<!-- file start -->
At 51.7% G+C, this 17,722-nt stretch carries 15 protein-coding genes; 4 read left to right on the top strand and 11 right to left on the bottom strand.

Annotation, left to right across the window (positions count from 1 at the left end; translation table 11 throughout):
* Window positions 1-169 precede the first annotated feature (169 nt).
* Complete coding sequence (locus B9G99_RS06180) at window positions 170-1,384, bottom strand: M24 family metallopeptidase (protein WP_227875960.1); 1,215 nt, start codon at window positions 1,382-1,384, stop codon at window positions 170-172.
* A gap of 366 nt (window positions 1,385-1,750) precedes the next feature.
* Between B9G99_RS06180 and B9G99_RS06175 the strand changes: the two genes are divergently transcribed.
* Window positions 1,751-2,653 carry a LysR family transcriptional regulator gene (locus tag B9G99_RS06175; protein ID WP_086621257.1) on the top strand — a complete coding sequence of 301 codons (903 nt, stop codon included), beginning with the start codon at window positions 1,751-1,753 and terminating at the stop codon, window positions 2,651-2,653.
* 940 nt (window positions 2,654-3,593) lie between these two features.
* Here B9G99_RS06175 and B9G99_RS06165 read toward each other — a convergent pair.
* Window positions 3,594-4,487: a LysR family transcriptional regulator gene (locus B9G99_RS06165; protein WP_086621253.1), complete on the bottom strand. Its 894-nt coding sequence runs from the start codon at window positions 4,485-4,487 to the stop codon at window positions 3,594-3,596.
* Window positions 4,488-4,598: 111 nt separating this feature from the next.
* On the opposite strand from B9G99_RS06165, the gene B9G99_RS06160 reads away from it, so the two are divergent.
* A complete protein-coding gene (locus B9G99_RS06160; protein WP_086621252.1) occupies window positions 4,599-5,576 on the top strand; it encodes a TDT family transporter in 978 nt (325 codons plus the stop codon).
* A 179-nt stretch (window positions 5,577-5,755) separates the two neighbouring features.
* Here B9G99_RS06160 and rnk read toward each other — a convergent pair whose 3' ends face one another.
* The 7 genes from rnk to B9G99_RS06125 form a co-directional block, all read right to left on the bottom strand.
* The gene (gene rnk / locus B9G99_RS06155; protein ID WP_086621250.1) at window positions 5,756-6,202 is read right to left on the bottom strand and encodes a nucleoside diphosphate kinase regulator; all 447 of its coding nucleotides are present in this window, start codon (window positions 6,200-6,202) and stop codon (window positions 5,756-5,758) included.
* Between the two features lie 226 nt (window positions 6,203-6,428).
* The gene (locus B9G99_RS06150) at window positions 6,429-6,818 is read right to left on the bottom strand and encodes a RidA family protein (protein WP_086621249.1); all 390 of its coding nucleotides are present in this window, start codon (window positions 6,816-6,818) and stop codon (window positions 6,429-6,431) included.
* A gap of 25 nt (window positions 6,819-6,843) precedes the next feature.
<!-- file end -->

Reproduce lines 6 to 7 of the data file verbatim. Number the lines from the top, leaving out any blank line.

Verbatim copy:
* Between B9G99_RS06180 and B9G99_RS06175 the strand changes: the two genes are divergently transcribed.
* Window positions 1,751-2,653 carry a LysR family transcriptional regulator gene (locus tag B9G99_RS06175; protein ID WP_086621257.1) on the top strand — a complete coding sequence of 301 codons (903 nt, stop codon included), beginning with the start codon at window positions 1,751-1,753 and terminating at the stop codon, window positions 2,651-2,653.